In the mid-60's the authoress Maggi Lidchi of Aurodindo Ashram wrote a fictional account of one seeker's experience of living in German Swami's ashram, "Summasthan" (London: Luzac & Co., 1967), entitled simply Earthman. The story has twice been targeted for production as a feature film but both times the producers failed to secure adequate financing. But it may yet appear on the big screen, despite the seemingly endless conflict in present day Sri Lanka.
Like his guru before him, German Swami also walked in the karai yatra from Jaffna to Kataragama. In fact, walked it not once but twenty-five times, ceasing only in the mid-seventies when his once-robust frame could no longer take the strain of the 55-day walk.
German Swami's classical education in Germany, combined with his passionate 'Grail Quest' and practice of foot pilgrimage to sacred sites culminating in Kataragama led to his passion for 'sacred geography', especially such power places as Kataragama and Sigiriya. His understanding of Kataragama bore fruit in the book Kataragama: The holiest city in Ceylon by Paul Wirz, originally dictated by Swami Gauribala to Wirz in German.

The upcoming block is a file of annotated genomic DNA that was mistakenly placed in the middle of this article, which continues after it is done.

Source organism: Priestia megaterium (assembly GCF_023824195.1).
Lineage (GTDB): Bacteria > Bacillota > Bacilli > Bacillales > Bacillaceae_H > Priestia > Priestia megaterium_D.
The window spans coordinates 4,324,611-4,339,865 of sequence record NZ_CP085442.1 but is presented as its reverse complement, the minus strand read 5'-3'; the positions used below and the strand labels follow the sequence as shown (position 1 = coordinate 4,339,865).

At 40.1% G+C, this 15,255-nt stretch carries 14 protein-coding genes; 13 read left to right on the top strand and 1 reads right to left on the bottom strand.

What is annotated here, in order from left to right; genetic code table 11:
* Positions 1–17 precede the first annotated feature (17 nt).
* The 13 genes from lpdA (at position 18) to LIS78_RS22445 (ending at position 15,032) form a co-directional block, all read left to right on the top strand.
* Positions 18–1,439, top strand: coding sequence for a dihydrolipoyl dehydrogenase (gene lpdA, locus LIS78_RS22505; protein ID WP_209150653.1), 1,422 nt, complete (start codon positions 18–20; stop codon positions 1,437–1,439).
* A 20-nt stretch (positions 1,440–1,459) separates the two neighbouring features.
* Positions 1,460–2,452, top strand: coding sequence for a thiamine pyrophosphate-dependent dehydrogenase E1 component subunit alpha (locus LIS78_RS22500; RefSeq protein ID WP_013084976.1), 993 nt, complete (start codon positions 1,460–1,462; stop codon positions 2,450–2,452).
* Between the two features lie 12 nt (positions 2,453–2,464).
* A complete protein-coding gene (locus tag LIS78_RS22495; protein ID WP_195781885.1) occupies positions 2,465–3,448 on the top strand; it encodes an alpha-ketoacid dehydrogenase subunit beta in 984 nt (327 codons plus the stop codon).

This article is in progress and will be continued...
Sam Wickramasinghe (also known as Pulikutti among Yogaswami's disciples) 22 May 1925 - 23 March 2013
Editor's note: Among Yogaswami's admirers and dedicated devotees, Sam Wickramasinghe was exceptional, not only because he was Sinhalese by birth, but because he spent decades among other devotees (in Kathirkamam) and in solitude (at Guru Madam, island of Kayts in Jaffna District) endeavoring to penetrate into deeper and deeper levels of Yogaswami's multi-leveled deeds and utterances. Still lively and outspoken into his 80s, Sam was widely sought out by younger seekers for his colorful accounts of past experiences and exploits. He was also an accomplished writer, many of whose articles, such as this one, appeared over the years in the Sri Lankan English press.
Other articles by Sam Wickramasinghe
• Yoga Swami the Image-Breaker|
• German Swami the Bohemian Swami of Jaffna
• German Swami Gauribala: Walking the Razor's Edge
• Ramana Maharshi: How the Guru called me
• Babylon, the Cross and the Cruxificion
• Leaves of Life: Journey of Past, Present and Future
• Elephant Lore
• Kebbilitte: Where Veddahs Cursed and Leopards Dispensed Justice
• Six Weeks in a Cave amidst Leopard, Bear and Elephant